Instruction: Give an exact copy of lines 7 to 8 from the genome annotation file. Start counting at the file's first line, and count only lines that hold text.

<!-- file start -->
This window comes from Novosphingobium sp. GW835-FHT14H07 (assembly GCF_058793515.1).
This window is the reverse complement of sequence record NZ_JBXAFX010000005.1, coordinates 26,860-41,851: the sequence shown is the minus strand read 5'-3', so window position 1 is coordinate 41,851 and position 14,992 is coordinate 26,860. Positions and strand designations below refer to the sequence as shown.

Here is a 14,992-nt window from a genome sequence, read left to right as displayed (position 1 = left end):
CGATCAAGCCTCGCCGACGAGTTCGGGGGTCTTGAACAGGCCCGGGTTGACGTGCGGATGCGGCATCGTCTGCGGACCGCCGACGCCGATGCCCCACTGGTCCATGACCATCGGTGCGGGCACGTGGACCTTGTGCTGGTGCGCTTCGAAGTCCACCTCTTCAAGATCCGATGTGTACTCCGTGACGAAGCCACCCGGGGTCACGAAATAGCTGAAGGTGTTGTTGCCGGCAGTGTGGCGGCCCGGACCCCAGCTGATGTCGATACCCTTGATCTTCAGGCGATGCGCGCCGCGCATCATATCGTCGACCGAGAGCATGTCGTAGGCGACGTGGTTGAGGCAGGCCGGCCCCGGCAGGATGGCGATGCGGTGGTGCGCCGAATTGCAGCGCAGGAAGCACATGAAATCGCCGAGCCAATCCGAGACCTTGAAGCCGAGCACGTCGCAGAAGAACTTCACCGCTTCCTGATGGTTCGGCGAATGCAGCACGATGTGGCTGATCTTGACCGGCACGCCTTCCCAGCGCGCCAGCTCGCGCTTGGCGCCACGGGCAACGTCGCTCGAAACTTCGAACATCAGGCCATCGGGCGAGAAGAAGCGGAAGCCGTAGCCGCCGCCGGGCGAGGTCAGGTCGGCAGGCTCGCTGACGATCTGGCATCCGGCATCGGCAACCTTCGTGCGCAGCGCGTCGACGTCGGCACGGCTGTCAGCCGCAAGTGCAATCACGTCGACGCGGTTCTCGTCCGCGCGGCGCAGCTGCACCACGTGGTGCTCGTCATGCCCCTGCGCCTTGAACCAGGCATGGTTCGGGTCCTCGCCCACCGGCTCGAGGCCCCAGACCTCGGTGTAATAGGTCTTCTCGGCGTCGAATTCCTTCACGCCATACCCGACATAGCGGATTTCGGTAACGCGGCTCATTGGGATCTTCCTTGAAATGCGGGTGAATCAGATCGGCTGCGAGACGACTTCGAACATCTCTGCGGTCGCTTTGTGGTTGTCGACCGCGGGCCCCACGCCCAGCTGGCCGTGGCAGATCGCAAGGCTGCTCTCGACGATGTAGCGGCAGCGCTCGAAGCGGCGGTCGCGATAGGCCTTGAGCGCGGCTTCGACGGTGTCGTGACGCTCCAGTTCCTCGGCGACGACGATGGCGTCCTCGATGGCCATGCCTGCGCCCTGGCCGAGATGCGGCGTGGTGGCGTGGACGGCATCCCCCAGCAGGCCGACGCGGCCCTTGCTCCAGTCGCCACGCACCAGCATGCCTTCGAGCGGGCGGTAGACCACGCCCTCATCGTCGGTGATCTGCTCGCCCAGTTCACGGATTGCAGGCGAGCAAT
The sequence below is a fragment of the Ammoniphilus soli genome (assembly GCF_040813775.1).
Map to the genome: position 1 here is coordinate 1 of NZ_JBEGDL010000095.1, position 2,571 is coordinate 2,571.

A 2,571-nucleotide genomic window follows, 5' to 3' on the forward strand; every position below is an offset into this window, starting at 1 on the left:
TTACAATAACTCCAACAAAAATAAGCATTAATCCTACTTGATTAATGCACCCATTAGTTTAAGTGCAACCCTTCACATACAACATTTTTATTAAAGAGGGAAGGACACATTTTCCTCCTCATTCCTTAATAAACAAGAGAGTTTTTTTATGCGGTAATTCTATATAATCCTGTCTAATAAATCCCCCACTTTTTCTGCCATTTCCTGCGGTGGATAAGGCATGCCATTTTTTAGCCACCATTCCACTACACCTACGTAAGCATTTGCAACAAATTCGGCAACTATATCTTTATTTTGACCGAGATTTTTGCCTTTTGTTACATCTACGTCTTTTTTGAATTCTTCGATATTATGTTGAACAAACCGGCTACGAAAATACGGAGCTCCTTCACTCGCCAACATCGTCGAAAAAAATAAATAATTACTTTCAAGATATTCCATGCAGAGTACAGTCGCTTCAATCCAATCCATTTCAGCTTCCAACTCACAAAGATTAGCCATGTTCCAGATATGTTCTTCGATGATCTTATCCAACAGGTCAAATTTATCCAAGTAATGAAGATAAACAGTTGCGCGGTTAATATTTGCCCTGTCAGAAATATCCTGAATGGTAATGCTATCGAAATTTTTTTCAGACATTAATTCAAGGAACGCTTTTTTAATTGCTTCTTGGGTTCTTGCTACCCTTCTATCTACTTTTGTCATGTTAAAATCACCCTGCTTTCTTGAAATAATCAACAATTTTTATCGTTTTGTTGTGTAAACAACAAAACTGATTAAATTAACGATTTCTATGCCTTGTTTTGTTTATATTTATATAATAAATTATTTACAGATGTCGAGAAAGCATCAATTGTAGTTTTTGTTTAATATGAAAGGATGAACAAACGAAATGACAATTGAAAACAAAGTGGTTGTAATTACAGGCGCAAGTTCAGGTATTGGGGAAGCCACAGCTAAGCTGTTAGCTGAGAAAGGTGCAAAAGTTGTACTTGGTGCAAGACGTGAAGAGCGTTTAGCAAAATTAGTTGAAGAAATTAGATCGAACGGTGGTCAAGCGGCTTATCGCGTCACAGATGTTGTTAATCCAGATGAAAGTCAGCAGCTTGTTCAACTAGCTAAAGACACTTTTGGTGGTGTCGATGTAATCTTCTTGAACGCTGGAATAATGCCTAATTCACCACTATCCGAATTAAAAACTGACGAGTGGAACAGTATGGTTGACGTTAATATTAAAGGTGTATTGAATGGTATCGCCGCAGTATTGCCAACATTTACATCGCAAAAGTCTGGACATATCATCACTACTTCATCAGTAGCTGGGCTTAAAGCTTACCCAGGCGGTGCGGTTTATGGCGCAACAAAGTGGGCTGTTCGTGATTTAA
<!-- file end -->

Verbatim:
A 2,571-nucleotide genomic window follows, 5' to 3' on the forward strand; every position below is an offset into this window, starting at 1 on the left:
TTACAATAACTCCAACAAAAATAAGCATTAATCCTACTTGATTAATGCACCCATTAGTTTAAGTGCAACCCTTCACATACAACATTTTTATTAAAGAGGGAAGGACACATTTTCCTCCTCATTCCTTAATAAACAAGAGAGTTTTTTTATGCGGTAATTCTATATAATCCTGTCTAATAAATCCCCCACTTTTTCTGCCATTTCCTGCGGTGGATAAGGCATGCCATTTTTTAGCCACCATTCCACTACACCTACGTAAGCATTTGCAACAAATTCGGCAACTATATCTTTATTTTGACCGAGATTTTTGCCTTTTGTTACATCTACGTCTTTTTTGAATTCTTCGATATTATGTTGAACAAACCGGCTACGAAAATACGGAGCTCCTTCACTCGCCAACATCGTCGAAAAAAATAAATAATTACTTTCAAGATATTCCATGCAGAGTACAGTCGCTTCAATCCAATCCATTTCAGCTTCCAACTCACAAAGATTAGCCATGTTCCAGATATGTTCTTCGATGATCTTATCCAACAGGTCAAATTTATCCAAGTAATGAAGATAAACAGTTGCGCGGTTAATATTTGCCCTGTCAGAAATATCCTGAATGGTAATGCTATCGAAATTTTTTTCAGACATTAATTCAAGGAACGCTTTTTTAATTGCTTCTTGGGTTCTTGCTACCCTTCTATCTACTTTTGTCATGTTAAAATCACCCTGCTTTCTTGAAATAATCAACAATTTTTATCGTTTTGTTGTGTAAACAACAAAACTGATTAAATTAACGATTTCTATGCCTTGTTTTGTTTATATTTATATAATAAATTATTTACAGATGTCGAGAAAGCATCAATTGTAGTTTTTGTTTAATATGAAAGGATGAACAAACGAAATGACAATTGAAAACAAAGTGGTTGTAATTACAGGCGCAAGTTCAGGTATTGGGGAAGCCACAGCTAAGCTGTTAGCTGAGAAAGGTGCAAAAGTTGTACTTGGTGCAAGACGTGAAGAGCGTTTAGCAAAATTAGTTGAAGAAATTAGATCGAACGGTGGTCAAGCGGCTTATCGCGTCACAGATGTTGTTAATCCAGATGAAAGTCAGCAGCTTGTTCAACTAGCTAAAGACACTTTTGGTGGTGTCGATGTAATCTTCTTGAACGCTGGAATAATGCCTAATTCACCACTATCCGAATTAAAAACTGACGAGTGGAACAGTATGGTTGACGTTAATATTAAAGGTGTATTGAATGGTATCGCCGCAGTATTGCCAACATTTACATCGCAAAAGTCTGGACATATCATCACTACTTCATCAGTAGCTGGGCTTAAAGCTTACCCAGGCGGTGCGGTTTATGGCGCAACAAAGTGGGCTGTTCGTGATTTAA